As well as this, cocaine use can impact someone’s mood and behaviour, which can have negative consequences on sexual intimacy and their relationship with others. Cocaine users can also become compulsive and more likely to take risks which can again impact personal relationships and sexual relationships.


Cocaine and Sex Drive - an image of a couple appearing to have problems in bed


The Influence of a Cocaine Sex Drive

As mentioned above, cocaine can make someone more likely to engage in risky behaviour and can also decrease their inhibitions. This can all impact sexual relationships as the individual may be more open to risky sexual behaviours that they may not have considered when not under the influence.

This includes having unprotected sex and also sex with multiple partners. Cocaine can make someone feel more sexual urges, but again this is usually only temporary and will result in a crash in feelings.

Continuous behaviour of this type, and engaging in risky sexual relationships for prolonged periods can also lead to someone developing new sexual preferences. They may also find that they have decreased interest or satisfaction from sexual relationships and activities when they’re not having sex on cocaine.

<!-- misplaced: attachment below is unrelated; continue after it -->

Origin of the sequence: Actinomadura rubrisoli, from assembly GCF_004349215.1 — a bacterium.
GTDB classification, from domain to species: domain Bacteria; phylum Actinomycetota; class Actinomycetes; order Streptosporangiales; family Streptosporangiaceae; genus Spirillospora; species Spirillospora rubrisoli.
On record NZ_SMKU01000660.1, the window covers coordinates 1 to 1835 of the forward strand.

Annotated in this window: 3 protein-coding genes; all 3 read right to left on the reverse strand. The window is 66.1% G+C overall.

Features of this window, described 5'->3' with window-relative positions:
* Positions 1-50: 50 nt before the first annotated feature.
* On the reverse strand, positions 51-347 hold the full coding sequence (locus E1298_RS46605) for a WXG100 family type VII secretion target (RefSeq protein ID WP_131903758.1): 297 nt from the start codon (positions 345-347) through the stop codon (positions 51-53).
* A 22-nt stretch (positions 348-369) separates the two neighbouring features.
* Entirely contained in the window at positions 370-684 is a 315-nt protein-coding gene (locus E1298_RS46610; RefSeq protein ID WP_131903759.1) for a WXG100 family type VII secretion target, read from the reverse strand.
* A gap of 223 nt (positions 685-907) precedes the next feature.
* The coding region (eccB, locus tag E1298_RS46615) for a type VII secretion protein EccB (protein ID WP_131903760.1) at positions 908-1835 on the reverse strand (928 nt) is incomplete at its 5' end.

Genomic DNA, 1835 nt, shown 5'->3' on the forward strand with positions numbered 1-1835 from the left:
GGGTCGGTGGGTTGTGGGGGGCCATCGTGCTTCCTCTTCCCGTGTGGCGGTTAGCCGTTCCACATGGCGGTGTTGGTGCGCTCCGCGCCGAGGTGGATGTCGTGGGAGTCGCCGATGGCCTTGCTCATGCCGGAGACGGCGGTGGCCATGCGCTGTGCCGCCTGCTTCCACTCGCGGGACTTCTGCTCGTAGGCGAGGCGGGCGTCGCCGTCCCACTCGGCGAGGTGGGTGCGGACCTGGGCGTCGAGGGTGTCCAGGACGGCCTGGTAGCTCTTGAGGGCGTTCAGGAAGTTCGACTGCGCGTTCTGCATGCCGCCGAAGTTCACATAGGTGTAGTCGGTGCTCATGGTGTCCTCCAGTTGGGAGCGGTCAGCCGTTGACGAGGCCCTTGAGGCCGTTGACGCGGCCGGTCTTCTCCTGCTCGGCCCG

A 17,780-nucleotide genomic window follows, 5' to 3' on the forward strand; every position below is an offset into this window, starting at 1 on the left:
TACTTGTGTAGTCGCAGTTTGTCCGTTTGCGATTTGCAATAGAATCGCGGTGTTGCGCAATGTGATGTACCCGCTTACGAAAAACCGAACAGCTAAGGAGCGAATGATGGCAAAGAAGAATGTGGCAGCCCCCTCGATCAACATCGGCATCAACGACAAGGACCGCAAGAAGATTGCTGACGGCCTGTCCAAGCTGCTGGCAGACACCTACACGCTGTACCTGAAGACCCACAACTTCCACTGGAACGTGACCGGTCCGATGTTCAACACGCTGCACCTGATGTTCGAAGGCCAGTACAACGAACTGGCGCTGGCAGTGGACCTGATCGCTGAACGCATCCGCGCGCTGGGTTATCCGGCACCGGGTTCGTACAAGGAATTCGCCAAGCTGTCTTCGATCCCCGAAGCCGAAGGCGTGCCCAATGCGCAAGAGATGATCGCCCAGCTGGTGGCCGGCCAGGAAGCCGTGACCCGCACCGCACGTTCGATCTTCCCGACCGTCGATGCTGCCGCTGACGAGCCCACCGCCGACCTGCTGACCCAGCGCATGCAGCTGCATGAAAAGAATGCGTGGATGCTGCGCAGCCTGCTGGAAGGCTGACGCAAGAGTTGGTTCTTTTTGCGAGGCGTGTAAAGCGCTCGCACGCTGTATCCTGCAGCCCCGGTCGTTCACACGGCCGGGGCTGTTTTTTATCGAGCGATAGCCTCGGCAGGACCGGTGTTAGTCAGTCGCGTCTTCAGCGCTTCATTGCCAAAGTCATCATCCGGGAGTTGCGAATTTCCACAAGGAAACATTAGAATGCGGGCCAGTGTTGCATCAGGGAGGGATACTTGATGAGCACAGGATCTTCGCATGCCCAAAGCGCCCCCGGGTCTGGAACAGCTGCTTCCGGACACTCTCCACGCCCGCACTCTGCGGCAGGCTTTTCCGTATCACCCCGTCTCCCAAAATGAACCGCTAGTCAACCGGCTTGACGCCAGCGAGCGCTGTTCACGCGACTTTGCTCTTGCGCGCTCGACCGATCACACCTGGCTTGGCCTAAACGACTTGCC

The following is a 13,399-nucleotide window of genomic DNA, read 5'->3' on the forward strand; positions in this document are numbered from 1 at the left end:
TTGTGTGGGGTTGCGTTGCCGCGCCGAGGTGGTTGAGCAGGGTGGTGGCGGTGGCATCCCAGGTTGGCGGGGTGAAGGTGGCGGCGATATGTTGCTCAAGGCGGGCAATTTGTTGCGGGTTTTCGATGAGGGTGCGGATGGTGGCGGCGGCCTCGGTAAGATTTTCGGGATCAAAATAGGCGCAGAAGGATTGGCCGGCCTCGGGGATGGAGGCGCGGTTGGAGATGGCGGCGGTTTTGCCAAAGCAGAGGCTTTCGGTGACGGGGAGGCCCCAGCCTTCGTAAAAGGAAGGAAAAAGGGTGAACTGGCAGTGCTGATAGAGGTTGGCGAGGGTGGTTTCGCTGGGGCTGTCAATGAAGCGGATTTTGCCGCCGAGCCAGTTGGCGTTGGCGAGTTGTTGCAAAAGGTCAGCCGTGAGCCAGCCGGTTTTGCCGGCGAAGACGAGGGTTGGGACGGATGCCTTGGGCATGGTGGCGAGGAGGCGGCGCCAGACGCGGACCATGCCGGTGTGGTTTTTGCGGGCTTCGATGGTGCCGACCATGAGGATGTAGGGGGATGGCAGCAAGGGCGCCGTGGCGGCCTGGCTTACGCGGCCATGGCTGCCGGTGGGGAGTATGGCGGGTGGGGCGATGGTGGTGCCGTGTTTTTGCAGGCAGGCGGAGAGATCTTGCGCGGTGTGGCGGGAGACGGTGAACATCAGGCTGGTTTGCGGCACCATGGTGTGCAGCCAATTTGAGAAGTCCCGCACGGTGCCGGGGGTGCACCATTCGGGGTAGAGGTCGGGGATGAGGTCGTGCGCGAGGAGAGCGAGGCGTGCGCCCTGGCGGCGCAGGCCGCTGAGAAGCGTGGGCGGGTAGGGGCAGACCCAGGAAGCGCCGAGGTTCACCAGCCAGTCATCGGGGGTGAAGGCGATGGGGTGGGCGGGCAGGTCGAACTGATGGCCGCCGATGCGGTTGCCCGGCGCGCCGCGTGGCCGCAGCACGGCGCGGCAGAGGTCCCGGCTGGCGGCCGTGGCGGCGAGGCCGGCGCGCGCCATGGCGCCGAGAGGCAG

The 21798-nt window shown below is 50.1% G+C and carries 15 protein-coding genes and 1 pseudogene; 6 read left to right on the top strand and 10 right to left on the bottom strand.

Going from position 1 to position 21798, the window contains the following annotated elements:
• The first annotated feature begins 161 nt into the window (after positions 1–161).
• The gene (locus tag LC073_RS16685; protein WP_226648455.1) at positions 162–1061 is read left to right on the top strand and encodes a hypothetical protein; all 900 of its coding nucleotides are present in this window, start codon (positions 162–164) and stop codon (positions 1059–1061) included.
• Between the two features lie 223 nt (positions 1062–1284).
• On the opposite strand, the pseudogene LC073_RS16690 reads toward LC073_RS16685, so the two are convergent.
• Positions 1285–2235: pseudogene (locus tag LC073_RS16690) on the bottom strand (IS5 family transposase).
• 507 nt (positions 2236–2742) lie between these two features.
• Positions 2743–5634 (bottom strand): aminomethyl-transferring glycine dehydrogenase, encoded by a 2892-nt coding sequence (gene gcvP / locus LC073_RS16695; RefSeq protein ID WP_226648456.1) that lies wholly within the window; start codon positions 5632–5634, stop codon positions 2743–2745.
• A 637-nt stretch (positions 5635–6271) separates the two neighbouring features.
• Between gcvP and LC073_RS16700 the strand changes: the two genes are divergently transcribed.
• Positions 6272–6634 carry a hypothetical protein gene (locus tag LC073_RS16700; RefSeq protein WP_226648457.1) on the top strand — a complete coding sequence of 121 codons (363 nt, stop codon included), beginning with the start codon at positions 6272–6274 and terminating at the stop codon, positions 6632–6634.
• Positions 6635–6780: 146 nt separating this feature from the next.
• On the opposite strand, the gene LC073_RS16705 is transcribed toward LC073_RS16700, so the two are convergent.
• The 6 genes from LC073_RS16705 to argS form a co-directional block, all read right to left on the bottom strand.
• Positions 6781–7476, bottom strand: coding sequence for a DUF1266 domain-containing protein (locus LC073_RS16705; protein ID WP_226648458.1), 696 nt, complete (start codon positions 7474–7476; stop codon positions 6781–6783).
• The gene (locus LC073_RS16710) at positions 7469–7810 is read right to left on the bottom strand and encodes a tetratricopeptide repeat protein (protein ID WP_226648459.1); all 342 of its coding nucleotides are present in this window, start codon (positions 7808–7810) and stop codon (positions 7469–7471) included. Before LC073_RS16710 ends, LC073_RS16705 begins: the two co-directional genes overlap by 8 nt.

Physical Consequences of Cocaine Abuse on Sexual Health

Figures from a study into ‘Sexually Transmitted Infections (STIs) in England’ carried out by Public Health England found that the number of new STI cases among people who used drugs had increased to 9.5%.

This is believed to be because those who take cocaine regularly are more likely to engage in highly risky sexual behaviour, such as sex with multiple partners and unprotected sex on coke. Both of these behaviours increase the chance of someone developing STIs.

However, that’s not the only physical consequence of cocaine abuse that can impact sexual health. Erectile dysfunction from drug use is very common and can either happen from prolonged drug use or cocaine intoxication. This is because cocaine restricts blood flow to certain body parts.

Cocaine can also lead to health conditions like delayed ejaculation and the inability to achieve orgasm, which can both impact sexual performance and desire. Again, this is because the drug has an effect on the body’s central nervous system and interferes with normal responses.